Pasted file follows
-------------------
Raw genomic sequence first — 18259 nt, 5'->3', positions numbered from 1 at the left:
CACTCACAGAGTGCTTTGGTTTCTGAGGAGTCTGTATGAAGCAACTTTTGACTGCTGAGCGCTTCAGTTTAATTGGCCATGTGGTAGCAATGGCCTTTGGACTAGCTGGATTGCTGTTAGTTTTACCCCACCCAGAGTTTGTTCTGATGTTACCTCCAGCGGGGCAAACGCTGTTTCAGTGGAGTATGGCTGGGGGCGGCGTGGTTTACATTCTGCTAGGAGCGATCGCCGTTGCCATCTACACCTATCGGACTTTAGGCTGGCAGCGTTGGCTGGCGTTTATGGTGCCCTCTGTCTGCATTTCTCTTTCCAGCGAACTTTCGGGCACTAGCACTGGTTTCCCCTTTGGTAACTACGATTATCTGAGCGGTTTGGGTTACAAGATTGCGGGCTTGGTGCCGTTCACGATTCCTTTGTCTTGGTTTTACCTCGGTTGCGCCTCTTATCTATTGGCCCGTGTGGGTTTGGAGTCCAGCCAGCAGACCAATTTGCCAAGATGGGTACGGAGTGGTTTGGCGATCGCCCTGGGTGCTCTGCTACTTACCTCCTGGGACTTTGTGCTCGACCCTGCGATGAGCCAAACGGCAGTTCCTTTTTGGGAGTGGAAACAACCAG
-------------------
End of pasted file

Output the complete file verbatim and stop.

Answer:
Raw genomic sequence first — 18259 nt, 5'->3', positions numbered from 1 at the left:
CACTCACAGAGTGCTTTGGTTTCTGAGGAGTCTGTATGAAGCAACTTTTGACTGCTGAGCGCTTCAGTTTAATTGGCCATGTGGTAGCAATGGCCTTTGGACTAGCTGGATTGCTGTTAGTTTTACCCCACCCAGAGTTTGTTCTGATGTTACCTCCAGCGGGGCAAACGCTGTTTCAGTGGAGTATGGCTGGGGGCGGCGTGGTTTACATTCTGCTAGGAGCGATCGCCGTTGCCATCTACACCTATCGGACTTTAGGCTGGCAGCGTTGGCTGGCGTTTATGGTGCCCTCTGTCTGCATTTCTCTTTCCAGCGAACTTTCGGGCACTAGCACTGGTTTCCCCTTTGGTAACTACGATTATCTGAGCGGTTTGGGTTACAAGATTGCGGGCTTGGTGCCGTTCACGATTCCTTTGTCTTGGTTTTACCTCGGTTGCGCCTCTTATCTATTGGCCCGTGTGGGTTTGGAGTCCAGCCAGCAGACCAATTTGCCAAGATGGGTACGGAGTGGTTTGGCGATCGCCCTGGGTGCTCTGCTACTTACCTCCTGGGACTTTGTGCTCGACCCTGCGATGAGCCAAACGGCAGTTCCTTTTTGGGAGTGGAAACAACCAG